Arthur Levine said at many welcoming ceremonies to incoming TC students that he asked Columbia University's president why Columbia wished to maintain the affiliation with TC--to which the reply was that in some parts of the world, Teachers College is better known than Columbia University. Levine used this anecdote to illustrate why Teachers College stuck to its unremarkable name.
I agree that the appending of Columbia University is adjectival and added only when needed. Among Ivy League universities, Columbia's affiliation with TC (which has consistently stayed near the top of the U.S. News rankings for graduate schools of education) has been a distinguishing feature, but Columbia University is generally more widely recognized as a premier institution. Hence, "Columbia University" is used as needed to specify Teachers College from other teachers colleges, i.e., schools of education. It will be interesting if I ever hear anyone specifying Columbia University as "the one that's affiliated with Teachers College"--as opposed to, say, a university in Colómbia.— Preceding unsigned comment added by Metonyme (talkcontribs) 17:59, 3 August 2006 (UTC)
Both this article and the one on Columbia University indicate that Teachers' College is much more connected to Columbia than it actually is. It is NOT like Balliol College, Oxford, which is a constituent part of the University of Oxford. The only connection between TC and Columbia is that Columbia grants TC degrees and allows the use of its facilities, like libraries. TC is simply a separate institution with its own administration, degree standards, curriculum, etc. It is probably the case that Columbia does not have a school of education because TC is so nearby and well-regarded, but nonetheless, TC is NOT a part of Columbia.— Preceding unsigned comment added by (talk) 16:16, 28 December 2006 (UTC)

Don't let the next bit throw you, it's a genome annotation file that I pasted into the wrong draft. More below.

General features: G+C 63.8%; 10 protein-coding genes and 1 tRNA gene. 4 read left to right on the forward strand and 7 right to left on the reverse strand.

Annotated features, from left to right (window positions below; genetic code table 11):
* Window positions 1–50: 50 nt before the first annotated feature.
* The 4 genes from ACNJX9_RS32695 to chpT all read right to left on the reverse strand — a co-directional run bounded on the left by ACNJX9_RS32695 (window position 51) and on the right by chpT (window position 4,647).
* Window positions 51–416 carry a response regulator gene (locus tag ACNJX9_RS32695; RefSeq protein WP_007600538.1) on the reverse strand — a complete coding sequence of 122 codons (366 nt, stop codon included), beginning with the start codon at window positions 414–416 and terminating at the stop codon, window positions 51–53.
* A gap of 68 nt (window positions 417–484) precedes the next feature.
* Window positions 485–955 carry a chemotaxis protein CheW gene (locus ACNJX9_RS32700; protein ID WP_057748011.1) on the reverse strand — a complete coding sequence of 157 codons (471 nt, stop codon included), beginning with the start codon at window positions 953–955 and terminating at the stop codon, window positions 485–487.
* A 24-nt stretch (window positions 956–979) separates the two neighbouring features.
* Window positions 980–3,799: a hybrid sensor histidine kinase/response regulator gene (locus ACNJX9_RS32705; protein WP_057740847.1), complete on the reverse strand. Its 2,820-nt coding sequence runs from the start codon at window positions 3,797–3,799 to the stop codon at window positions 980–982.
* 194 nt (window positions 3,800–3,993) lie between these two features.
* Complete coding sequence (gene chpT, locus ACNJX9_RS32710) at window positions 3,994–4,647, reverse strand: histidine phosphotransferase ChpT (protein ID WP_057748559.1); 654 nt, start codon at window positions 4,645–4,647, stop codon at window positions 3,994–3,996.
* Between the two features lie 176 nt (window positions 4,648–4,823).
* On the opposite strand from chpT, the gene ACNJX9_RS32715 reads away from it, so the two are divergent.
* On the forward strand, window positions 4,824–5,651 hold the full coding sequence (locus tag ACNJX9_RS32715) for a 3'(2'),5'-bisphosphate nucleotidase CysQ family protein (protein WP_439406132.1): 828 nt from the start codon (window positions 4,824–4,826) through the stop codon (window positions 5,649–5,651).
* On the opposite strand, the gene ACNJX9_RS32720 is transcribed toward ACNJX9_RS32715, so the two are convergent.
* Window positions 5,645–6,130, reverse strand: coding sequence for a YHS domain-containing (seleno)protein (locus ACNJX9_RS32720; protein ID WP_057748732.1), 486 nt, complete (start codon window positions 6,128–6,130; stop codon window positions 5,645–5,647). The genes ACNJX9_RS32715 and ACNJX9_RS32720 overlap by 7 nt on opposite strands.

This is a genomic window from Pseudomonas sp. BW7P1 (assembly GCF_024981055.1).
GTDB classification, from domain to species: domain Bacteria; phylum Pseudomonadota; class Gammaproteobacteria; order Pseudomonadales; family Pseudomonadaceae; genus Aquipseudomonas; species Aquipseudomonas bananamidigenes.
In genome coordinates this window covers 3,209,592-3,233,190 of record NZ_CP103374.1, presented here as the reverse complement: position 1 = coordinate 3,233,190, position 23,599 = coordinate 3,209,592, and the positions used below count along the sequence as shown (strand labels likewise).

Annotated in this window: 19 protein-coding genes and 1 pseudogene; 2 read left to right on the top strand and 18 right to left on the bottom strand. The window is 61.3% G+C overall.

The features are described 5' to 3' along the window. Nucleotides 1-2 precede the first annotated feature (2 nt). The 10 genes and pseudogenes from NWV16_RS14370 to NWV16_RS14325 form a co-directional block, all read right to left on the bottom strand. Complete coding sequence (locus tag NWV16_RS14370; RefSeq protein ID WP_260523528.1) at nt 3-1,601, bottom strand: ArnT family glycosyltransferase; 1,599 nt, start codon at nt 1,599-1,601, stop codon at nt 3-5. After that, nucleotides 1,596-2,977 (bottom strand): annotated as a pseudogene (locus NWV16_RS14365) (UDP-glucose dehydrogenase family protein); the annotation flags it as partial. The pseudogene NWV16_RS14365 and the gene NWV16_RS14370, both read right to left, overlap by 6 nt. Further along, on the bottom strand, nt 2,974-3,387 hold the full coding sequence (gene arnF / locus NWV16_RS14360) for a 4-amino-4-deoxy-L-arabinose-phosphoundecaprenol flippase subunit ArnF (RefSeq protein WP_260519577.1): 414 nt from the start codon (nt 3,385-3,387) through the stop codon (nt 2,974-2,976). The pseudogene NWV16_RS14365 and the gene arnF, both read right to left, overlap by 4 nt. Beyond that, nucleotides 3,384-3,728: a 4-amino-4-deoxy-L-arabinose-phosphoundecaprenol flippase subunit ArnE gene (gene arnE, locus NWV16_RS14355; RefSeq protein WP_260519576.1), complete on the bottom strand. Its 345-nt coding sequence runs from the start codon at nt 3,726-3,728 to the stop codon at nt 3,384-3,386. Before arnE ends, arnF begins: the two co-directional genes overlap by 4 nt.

What are you smoking? Teacher College is part of Columbia University wherever you like it or not. You might wish it was not. Nevertheless the fact remains that Teachers College is an intricate part of Columbia University; Its like saying Harvard Business School is not a part of Harvard University. Dude…wake up and smell reality. -V 01/08/2007 — Preceding unsigned comment added by (talk) 18:40, 8 January 2007 (UTC)
TC is no more part of Columbia than Barnard, Union Theological Seminary or the Jewish Theological Seminary. All four are listed on as affiliated schools. EF (JTS-64)— Preceding unsigned comment added by (talk) 01:38, 28 January 2007 (UTC)